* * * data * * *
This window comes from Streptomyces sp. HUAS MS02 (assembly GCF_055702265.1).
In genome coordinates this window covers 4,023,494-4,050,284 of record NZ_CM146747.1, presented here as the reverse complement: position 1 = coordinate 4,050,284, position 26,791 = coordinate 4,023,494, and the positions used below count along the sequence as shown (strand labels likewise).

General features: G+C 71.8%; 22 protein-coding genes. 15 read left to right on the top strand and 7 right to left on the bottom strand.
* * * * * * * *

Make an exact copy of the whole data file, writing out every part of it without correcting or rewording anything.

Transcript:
This window comes from Streptomyces sp. HUAS MS02 (assembly GCF_055702265.1).
In genome coordinates this window covers 4,023,494-4,050,284 of record NZ_CM146747.1, presented here as the reverse complement: position 1 = coordinate 4,050,284, position 26,791 = coordinate 4,023,494, and the positions used below count along the sequence as shown (strand labels likewise).

General features: G+C 71.8%; 22 protein-coding genes. 15 read left to right on the top strand and 7 right to left on the bottom strand.